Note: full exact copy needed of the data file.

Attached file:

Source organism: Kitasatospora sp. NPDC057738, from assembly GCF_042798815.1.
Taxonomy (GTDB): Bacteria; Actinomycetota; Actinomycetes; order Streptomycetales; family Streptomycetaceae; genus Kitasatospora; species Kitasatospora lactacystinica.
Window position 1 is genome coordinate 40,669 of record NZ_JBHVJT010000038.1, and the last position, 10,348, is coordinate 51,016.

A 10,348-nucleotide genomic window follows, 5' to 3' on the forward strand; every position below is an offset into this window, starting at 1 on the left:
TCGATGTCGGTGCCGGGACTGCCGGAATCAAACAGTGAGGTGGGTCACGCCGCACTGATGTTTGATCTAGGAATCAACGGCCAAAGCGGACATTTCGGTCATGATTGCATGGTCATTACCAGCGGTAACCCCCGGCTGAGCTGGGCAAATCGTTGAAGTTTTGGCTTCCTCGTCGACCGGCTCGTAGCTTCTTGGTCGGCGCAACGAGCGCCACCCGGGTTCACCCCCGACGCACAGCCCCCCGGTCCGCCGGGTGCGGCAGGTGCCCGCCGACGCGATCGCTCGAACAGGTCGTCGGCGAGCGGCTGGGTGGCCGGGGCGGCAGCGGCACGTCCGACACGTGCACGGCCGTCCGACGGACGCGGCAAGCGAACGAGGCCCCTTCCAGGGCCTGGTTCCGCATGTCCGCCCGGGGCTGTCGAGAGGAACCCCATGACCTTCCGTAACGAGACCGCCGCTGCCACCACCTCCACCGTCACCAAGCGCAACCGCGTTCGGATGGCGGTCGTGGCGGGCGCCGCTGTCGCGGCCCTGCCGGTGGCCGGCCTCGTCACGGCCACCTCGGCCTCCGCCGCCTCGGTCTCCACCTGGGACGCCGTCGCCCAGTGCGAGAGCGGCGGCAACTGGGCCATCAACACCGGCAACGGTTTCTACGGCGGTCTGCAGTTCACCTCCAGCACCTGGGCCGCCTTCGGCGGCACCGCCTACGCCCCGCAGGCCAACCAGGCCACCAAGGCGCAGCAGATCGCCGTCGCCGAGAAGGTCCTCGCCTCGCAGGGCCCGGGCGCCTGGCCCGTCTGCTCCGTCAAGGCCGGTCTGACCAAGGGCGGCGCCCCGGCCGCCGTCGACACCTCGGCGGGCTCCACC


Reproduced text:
Source organism: Kitasatospora sp. NPDC057738, from assembly GCF_042798815.1.
Taxonomy (GTDB): Bacteria; Actinomycetota; Actinomycetes; order Streptomycetales; family Streptomycetaceae; genus Kitasatospora; species Kitasatospora lactacystinica.
Window position 1 is genome coordinate 40,669 of record NZ_JBHVJT010000038.1, and the last position, 10,348, is coordinate 51,016.

A 10,348-nucleotide genomic window follows, 5' to 3' on the forward strand; every position below is an offset into this window, starting at 1 on the left:
TCGATGTCGGTGCCGGGACTGCCGGAATCAAACAGTGAGGTGGGTCACGCCGCACTGATGTTTGATCTAGGAATCAACGGCCAAAGCGGACATTTCGGTCATGATTGCATGGTCATTACCAGCGGTAACCCCCGGCTGAGCTGGGCAAATCGTTGAAGTTTTGGCTTCCTCGTCGACCGGCTCGTAGCTTCTTGGTCGGCGCAACGAGCGCCACCCGGGTTCACCCCCGACGCACAGCCCCCCGGTCCGCCGGGTGCGGCAGGTGCCCGCCGACGCGATCGCTCGAACAGGTCGTCGGCGAGCGGCTGGGTGGCCGGGGCGGCAGCGGCACGTCCGACACGTGCACGGCCGTCCGACGGACGCGGCAAGCGAACGAGGCCCCTTCCAGGGCCTGGTTCCGCATGTCCGCCCGGGGCTGTCGAGAGGAACCCCATGACCTTCCGTAACGAGACCGCCGCTGCCACCACCTCCACCGTCACCAAGCGCAACCGCGTTCGGATGGCGGTCGTGGCGGGCGCCGCTGTCGCGGCCCTGCCGGTGGCCGGCCTCGTCACGGCCACCTCGGCCTCCGCCGCCTCGGTCTCCACCTGGGACGCCGTCGCCCAGTGCGAGAGCGGCGGCAACTGGGCCATCAACACCGGCAACGGTTTCTACGGCGGTCTGCAGTTCACCTCCAGCACCTGGGCCGCCTTCGGCGGCACCGCCTACGCCCCGCAGGCCAACCAGGCCACCAAGGCGCAGCAGATCGCCGTCGCCGAGAAGGTCCTCGCCTCGCAGGGCCCGGGCGCCTGGCCCGTCTGCTCCGTCAAGGCCGGTCTGACCAAGGGCGGCGCCCCGGCCGCCGTCGACACCTCGGCGGGCTCCACC